nep-dge New Economics Papers
on Dynamic General Equilibrium
Issue of 2020‒12‒07
seventeen papers chosen by
Christian Zimmermann
Federal Reserve Bank of St. Louis

  1. Optimal quantitative easing in a monetary union By Serdar Kabaca; Renske Maas; Kostas Mavromatis; Romanos Priftis
  2. Sovereign default risk, macroeconomic fluctuations and monetary-fiscal stabilisation By Kirchner, Markus; Rieth, Malte
  3. Redistributive Policy Shocks and Monetary Policy with Heterogeneous Agents By Ojasvita Bahl; Chetan Ghate; Debdulal Mallick
  4. Optimal simple objectives for monetary policy when banks matter By Laureys, Lien; Meeks, Roland; Wanengkirtyo, Boromeus
  5. Equilibrium Unemployment: The Role Of Discrimination By Cordoba, Juan C.; Isojärvi, Anni; Li, Haoran
  6. Fiscal policy shocks and international spillovers By Ayobami E. Ilori; Juan Paez-Farrell; Christoph Thoenissen
  7. Inflation expectation uncertainty in a New Keynesian framework By Fuest, Angela; Schmidt, Torsten
  8. Demographic change and the rate of return in PAYG pension systems By Schön, Matthias
  9. The effects of structural reforms: Evidence from Italy By Emanuela Ciapanna; Sauro Mocetti; Alessandro Notarpietro
  10. Do details matter? An analysis of Italian personal income tax By Martino Tasso
  11. Monetary Policy with Reserves and CBDC: Optimality, Equivalence, and Politics By Dirk Niepelt
  12. Falling Behind: Has Rising Inequality Fueled the American Debt Boom? By Moritz Drechsel-Grau; Fabian Greimel
  13. Endogenous fertility, externality and phase out of pensions By Amol; Monisankar Bishnu; Harsh Kumar; Tridip Ray
  14. The (Ir)Relevance of Rule-of-Thumb Consumers for U.S. Business Cycle Fluctuations By Alice, Albonico; Guido, Ascari; Qazi Haque
  15. Banks, low interest rates, and monetary policy transmission By Wang, Olivier
  16. Falling Natural Rates, Rising Housing Volatility and the Optimal Inflation Target By Klaus Adam; Oliver Pfäuti; Timo Reinelt
  17. Monetary Policy Challenges From Falling Natural Interest Rates By Klaus Adam

  1. By: Serdar Kabaca; Renske Maas; Kostas Mavromatis; Romanos Priftis
    Abstract: This paper explores the optimal allocation of government bond purchases within a monetary union, using a two-region DSGE model, where regions are asymmetric with respect to economic size and portfolio characteristics: the extent of substitutability between assets of different maturity and origin, asset home bias, and steady-state levels of government debt. An optimal quantitative easing (QE) policy under commitment does not only reflect different region sizes, but is also a function of these dimensions of portfolio heterogeneity. By calibrating the model to the euro area, we show that optimal QE favors purchases from the smaller region (Periphery instead of Core), given that the former faces stronger portfolio frictions. A fully optimal policy consisting of both the short-term interest rate and QE lifts the monetary union away from the zero lower bound faster than an optimal interest rate policy alone, which entails forward guidance.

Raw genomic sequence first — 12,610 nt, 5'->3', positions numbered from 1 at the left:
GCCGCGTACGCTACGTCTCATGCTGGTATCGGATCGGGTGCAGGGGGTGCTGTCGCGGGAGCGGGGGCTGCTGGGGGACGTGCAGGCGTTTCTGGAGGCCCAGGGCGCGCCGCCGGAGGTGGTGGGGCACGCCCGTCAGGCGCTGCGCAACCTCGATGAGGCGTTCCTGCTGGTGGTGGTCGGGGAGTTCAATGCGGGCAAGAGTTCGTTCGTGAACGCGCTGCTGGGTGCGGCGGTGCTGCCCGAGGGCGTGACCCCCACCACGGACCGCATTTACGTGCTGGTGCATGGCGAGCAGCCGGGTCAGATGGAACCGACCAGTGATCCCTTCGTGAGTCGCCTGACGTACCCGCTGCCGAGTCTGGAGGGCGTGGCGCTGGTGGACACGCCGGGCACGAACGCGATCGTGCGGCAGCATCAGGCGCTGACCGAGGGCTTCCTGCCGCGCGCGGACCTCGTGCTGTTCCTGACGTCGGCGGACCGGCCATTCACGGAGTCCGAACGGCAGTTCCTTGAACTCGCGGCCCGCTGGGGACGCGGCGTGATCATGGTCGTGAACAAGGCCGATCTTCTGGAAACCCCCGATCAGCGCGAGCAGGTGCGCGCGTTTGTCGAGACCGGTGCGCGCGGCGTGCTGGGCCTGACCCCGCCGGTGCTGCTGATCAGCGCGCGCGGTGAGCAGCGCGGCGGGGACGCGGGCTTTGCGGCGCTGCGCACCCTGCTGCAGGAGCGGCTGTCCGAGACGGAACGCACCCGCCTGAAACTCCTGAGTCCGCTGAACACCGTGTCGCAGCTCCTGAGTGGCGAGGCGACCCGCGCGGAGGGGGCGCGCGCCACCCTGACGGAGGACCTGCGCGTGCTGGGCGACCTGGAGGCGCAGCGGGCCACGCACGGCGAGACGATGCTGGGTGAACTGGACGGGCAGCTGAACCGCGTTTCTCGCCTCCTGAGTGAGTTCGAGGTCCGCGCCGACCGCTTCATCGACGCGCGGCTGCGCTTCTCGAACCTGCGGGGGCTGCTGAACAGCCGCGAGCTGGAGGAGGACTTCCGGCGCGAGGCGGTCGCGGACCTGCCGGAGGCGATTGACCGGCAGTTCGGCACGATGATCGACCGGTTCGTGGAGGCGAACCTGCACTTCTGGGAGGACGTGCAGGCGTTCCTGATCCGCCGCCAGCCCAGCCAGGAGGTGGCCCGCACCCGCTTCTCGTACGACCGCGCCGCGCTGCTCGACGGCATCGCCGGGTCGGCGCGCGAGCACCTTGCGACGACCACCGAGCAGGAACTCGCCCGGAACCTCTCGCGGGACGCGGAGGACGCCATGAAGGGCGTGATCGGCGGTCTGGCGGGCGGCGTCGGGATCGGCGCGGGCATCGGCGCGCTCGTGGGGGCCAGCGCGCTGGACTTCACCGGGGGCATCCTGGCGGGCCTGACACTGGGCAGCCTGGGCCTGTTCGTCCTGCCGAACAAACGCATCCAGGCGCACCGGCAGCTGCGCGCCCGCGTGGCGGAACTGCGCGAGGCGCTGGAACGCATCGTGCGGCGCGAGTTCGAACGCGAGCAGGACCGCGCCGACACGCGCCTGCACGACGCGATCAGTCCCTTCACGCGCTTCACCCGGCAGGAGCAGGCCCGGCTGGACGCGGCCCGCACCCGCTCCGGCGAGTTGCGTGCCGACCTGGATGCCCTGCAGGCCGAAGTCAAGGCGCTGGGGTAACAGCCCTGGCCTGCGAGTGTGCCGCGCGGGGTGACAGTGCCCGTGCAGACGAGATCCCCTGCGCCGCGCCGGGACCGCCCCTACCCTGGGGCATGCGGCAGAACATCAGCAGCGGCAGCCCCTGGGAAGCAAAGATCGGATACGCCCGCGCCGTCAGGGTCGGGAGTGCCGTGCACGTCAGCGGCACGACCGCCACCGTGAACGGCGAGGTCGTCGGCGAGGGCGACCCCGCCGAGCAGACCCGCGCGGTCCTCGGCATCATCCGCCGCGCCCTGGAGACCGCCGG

Keywords: Optimal monetary policy; quantitative easing; monetary union; DSGE model; portfolio rebalancing; zero lower bound
    JEL: E43 E52 E58 F45
    Date: 2020–11
  2. By: Kirchner, Markus; Rieth, Malte
    Abstract: This paper examines the role of sovereign default beliefs for macroeconomic fluctuations and stabilisation policy in a small open economy where fiscal solvency is a critical problem. We set up and estimate a DSGE model on Turkish data and show that accounting for sovereign risk significantly improves the fit of the model through an endogenous amplication between default beliefs, exchange rate and inflation movements. We then use the estimated model to study the implications of sovereign risk for stability, fiscal and monetary policy, and their interaction. We find that a relatively strong fiscal feedback from deficits to taxes, some exchange rate targeting, or a monetary response to default premia are more effective and efficient stabilisation tools than hawkish inflation targeting.
    Keywords: small open economies,sovereign risk,monetary policy,exchange rates,business cycles,DSGE models
    JEL: E58 E63 F41
    Date: 2020
  3. By: Ojasvita Bahl (Indian Statistical Institute, Delhi); Chetan Ghate (Indian Statistical Institute, Delhi); Debdulal Mallick (Deakin University)
    Abstract: Governments in EMDEs routinely intervene in agriculture markets to stabilize food prices in the wake of adverse domestic or external shocks. Such interventions typically involve a large increase in the procurement and redistribution of food, which we call a redistributive policy shock. What is the impact of a redistributive policy shock on the sectoral and aggregate dynamics of ináation, and the distribution of consumption amongst rich and poor households? To address this, we build a tractable two-sector (agriculture and manufacturing) two-agent (rich and poor) New Keynesian DSGE model with redistributive policy shocks. We calibrate the model to the Indian economy. We show that for an ináation targeting central bank, consumer heterogeneity matters for whether monetary policy responses to a variety of shocks raises aggregate welfare or not. Our paper contributes to a growing literature on understanding the role of consumer heterogeneity in monetary policy